Hunting Wildlife in the Tropics and Subtropics

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    The hunting of wild animals for their meat has been a crucial activity in the evolution of humans. It continues to be an essential source of food and a generator of income for millions of Indigenous and rural communities worldwide. Conservationists rightly fear that excessive hunting of many animal species will cause their demise, as has already happened throughout the Anthropocene. Many species of large mammals and birds have been decimated or annihilated due to overhunting by humans. If such pressures continue, many other species will meet the same fate. Equally, if the use of wildlife resources is to continue by those who depend on it, sustainable practices must be implemented. These communities need to remain or become custodians of the wildlife resources within their lands, for their own well-being as well as for biodiversity in general. This title is also available via Open Access on Cambridge Core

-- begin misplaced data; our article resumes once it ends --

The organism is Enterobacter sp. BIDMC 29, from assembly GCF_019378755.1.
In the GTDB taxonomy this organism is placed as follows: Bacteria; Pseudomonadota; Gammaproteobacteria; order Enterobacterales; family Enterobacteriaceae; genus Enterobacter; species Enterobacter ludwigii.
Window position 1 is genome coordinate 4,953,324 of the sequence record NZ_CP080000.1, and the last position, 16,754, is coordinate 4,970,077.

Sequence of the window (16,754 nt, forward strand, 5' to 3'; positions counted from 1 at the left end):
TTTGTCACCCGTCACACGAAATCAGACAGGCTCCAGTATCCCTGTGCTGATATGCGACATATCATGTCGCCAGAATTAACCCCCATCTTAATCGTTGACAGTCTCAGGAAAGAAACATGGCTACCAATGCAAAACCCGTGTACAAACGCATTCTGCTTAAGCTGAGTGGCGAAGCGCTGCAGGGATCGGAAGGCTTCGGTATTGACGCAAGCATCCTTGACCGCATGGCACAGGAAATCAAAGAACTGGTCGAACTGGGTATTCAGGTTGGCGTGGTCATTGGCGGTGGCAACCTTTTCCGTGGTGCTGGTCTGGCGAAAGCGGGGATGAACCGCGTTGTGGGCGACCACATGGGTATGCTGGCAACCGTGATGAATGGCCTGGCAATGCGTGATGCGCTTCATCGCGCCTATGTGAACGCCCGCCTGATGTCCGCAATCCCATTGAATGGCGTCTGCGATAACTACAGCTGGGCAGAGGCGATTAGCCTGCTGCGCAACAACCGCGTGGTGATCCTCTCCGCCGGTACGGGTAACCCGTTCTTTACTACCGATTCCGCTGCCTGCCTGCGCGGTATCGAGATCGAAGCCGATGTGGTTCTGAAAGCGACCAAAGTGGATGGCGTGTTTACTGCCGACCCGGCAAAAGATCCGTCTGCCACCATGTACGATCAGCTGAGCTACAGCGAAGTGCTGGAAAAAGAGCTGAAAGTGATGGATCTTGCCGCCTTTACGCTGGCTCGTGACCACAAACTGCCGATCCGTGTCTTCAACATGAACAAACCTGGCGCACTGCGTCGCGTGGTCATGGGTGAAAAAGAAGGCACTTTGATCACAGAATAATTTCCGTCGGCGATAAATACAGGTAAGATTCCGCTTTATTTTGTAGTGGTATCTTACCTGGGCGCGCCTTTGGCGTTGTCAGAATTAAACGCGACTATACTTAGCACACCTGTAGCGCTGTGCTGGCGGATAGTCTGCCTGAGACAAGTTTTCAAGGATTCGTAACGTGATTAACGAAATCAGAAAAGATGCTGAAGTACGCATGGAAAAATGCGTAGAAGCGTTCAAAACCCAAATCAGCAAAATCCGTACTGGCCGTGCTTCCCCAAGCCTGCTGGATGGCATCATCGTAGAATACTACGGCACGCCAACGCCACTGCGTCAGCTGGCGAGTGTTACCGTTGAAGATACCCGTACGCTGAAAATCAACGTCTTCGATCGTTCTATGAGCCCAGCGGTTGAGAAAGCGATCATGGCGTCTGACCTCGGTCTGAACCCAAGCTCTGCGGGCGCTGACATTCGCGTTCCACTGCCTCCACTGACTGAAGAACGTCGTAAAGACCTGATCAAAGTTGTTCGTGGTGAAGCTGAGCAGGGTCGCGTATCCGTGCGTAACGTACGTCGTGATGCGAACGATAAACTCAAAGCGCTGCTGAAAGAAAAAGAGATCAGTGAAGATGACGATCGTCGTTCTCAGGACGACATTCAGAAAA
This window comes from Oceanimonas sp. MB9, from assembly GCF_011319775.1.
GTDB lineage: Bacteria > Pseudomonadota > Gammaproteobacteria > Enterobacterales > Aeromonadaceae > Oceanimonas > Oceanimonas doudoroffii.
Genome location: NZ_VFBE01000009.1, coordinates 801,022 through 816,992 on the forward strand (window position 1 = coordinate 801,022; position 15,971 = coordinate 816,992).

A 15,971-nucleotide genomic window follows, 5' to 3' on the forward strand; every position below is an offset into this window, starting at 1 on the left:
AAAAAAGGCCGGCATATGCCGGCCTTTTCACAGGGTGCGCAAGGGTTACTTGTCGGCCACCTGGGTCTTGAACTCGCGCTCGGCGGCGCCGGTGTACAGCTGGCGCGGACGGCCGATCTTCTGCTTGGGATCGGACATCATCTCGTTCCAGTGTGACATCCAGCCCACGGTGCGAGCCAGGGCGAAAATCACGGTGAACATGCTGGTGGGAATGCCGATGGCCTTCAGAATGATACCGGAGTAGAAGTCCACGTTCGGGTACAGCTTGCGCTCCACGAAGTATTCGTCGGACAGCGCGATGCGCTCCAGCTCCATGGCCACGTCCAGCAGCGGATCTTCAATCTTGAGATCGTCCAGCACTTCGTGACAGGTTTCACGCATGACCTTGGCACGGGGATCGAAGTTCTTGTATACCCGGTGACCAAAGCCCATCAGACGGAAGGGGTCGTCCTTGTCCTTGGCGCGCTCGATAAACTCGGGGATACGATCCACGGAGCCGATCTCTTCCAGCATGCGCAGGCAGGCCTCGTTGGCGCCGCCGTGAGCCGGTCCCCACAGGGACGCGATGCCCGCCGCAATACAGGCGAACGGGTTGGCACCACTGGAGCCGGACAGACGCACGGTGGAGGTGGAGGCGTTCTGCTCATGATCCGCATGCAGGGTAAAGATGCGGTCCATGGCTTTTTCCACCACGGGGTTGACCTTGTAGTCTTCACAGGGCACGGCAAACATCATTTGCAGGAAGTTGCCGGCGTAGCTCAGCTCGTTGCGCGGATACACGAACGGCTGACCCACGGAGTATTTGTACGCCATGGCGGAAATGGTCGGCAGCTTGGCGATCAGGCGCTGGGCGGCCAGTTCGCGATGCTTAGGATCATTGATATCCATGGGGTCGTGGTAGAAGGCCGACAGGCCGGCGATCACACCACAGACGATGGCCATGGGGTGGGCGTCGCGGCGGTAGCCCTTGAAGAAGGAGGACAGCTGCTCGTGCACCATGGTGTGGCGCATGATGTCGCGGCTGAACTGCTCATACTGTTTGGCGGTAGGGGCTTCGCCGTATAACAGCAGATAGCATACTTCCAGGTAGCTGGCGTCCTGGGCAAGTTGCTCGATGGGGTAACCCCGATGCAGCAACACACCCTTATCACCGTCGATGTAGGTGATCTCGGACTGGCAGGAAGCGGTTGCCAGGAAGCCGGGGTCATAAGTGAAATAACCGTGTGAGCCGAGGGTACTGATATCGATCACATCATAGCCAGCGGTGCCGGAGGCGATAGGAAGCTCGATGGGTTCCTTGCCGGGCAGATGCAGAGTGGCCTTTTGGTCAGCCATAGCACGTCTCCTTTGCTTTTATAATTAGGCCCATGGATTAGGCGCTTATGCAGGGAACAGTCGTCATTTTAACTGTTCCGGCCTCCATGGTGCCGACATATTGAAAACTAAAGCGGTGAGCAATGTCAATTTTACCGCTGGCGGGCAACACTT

The International Political Economy of Land Reform and Conflict in Colombia 1936-2018